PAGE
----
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Figure 1. The skin of the penis is freckled.
Figure 2. A subcutaneous lipoma is present in the lower abdominal wall.
The Bannayan-Ruvalcaba-Riley (BRR) syndrome had been thought to be 3 separate disorders until the overlapping findings were considered to represent one syndrome.1 Bannayan2 described a child with congenital macrocephaly and multiple lipomatosis and angiomatosis involving the skin and visceral tissues in 1971. Riley and Smith3 reported a syndrome consisting of macrocephaly, multiple cutaneous hemangiomata, and pseudopapilledema, with an apparent autosomal dominant pattern of inheritance, in 1960. Ruvalcaba et al4 noted the association of macrocephaly, intestinal polyposis, and pigmented penile lesions in 1980.
Macrocephaly is a prominent feature of BRR syndrome. The head circumference is at least 2.5 SD higher than the mean for age, and the brain has normal ventricular size. Down-slanting palpebral fissures and ocular hypertelorism may be present as well as pseudopapilledema and prominent corneal nerves.
Cutaneous abnormalities include lipomas and hemangiomas, as well as mixed vascular-lymphatic-adipose tumors. Although these tumors are most commonly discrete, intracranial, visceral, and osseous lesions have been described, which sometimes are infiltrative.5 Pigmented macules, resembling freckles, on the skin of the shaft and glans penis are present in most males with this syndrome. Café au lait spots, acanthosis nigricans-like lesions, and wart-like lesions of the face have also been described. Almost 50% of patients with BRR syndrome develop hamartomatous polyps of the intestine, usually limited to the distal ileum and colon.1 The polyps may be associated with rectal bleeding or intussusception.
Although infants with BRR syndrome appear large at birth, the head circumference appears to account for apparent increase in total body mass and length.6 Approximately one half of the patients described have had mild to severe mental deficiency and/or speech delay, and 25% have had seizures.1 Hypotonia is common and is associated with a lipid storage myopathic process of the proximal muscles in approximately 60% of patients.1 Common skeletal system abnormalities include joint hyperextensibility, scoliosis, and pectus excavatum. Autoimmune thyroiditis seems to be part of the clinical spectrum of the disorder.1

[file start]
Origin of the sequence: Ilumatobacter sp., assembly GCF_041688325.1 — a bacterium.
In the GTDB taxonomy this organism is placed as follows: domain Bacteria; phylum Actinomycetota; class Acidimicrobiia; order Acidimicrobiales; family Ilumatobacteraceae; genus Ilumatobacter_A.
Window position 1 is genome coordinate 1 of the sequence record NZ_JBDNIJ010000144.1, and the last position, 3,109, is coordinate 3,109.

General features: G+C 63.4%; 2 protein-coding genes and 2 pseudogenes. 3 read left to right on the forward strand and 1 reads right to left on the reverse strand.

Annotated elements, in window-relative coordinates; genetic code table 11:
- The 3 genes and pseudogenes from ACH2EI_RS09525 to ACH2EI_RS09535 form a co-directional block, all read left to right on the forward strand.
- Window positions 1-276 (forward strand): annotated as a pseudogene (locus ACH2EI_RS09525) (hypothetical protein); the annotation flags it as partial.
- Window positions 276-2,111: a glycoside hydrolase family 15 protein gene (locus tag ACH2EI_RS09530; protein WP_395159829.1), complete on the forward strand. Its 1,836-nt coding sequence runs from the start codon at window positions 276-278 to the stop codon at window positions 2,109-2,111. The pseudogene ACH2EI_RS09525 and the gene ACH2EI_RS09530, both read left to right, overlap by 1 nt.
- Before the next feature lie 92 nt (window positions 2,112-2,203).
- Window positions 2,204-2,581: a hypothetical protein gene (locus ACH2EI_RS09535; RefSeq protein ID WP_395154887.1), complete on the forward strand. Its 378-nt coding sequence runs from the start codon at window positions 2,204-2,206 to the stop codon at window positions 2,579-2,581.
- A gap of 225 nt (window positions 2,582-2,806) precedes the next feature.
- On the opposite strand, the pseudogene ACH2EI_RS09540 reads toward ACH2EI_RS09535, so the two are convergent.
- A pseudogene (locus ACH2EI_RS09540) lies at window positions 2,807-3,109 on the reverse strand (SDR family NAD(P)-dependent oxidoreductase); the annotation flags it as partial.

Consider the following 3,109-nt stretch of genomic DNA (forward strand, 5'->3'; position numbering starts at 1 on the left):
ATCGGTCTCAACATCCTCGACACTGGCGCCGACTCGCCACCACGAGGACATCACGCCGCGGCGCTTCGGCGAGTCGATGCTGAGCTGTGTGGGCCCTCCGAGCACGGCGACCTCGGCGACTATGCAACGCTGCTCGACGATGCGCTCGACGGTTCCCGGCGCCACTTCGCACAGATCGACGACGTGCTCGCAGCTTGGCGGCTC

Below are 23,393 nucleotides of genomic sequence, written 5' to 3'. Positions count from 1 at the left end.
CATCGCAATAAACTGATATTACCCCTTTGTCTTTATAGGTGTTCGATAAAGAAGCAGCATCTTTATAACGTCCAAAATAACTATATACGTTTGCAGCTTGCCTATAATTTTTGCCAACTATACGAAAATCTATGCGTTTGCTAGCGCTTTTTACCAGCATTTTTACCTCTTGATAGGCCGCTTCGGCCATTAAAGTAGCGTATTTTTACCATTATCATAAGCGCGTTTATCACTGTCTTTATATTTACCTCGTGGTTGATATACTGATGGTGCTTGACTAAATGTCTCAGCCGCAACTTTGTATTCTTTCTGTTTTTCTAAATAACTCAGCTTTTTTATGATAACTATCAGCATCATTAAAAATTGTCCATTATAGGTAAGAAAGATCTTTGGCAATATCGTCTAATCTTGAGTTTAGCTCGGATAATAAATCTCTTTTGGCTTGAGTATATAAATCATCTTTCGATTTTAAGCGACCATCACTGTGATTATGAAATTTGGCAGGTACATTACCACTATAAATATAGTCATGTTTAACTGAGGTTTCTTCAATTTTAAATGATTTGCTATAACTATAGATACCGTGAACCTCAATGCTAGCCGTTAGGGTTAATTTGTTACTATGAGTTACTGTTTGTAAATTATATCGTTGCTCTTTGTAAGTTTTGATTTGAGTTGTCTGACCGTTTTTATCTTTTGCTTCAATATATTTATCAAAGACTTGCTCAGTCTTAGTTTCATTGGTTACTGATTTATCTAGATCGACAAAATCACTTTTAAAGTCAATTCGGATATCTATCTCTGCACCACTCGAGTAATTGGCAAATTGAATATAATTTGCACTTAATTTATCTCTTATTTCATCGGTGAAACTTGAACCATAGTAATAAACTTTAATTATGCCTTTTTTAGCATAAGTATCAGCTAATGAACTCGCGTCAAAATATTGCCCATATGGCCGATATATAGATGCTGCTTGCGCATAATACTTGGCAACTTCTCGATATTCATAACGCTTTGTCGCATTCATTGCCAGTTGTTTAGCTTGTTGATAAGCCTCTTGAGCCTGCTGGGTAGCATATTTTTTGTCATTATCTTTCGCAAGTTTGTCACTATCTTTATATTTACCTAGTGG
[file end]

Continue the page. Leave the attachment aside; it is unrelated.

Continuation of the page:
The inheritance of BRR is in an autosomal dominant pattern. Germline mutations in the PTEN (phosphatase and tensin homolog deleted on chromosome 10) locus mapped to chromosome 10q23.3 have been reported in patients with this syndrome.6 It is interesting that the same germline mutation has been described in patients with Cowden disease, a disorder that shares some features of BRR syndrome.6 The BRR syndrome and Cowden disease may represent variable manifestations of mutations of the same gene.7 A proposal has been made to encompass these disorders under the acronym PTEN-MATCHS (macrocephaly and myopathy, thyroid disease, cancer, hamartomata, and skin abnormalities).6
The treatment of patients with BRR is usually symptomatic. Gastrointestinal polyps may require removal, and surveillance of the gastrointestinal tract should be considered. There is a predisposition to cancer of the breast, prostate, and thyroid in Cowden disease. A similar predisposition for the development of malignant tumors in BRR syndrome during adulthood is possible, suggesting that affected children should have regular medical follow-up.
Accepted for publication March 13, 2000.
Reprints: Vasundhara Tolia, MD, Division of Gastroenterology, Children's Hospital of Michigan, 901 Beaubien Blvd, Detroit, MI 48201.
Picture of the Month. Arch Pediatr Adolesc Med. 2001;155(1):88. doi:https://doi.org/10.1001/archpedi.155.1.87
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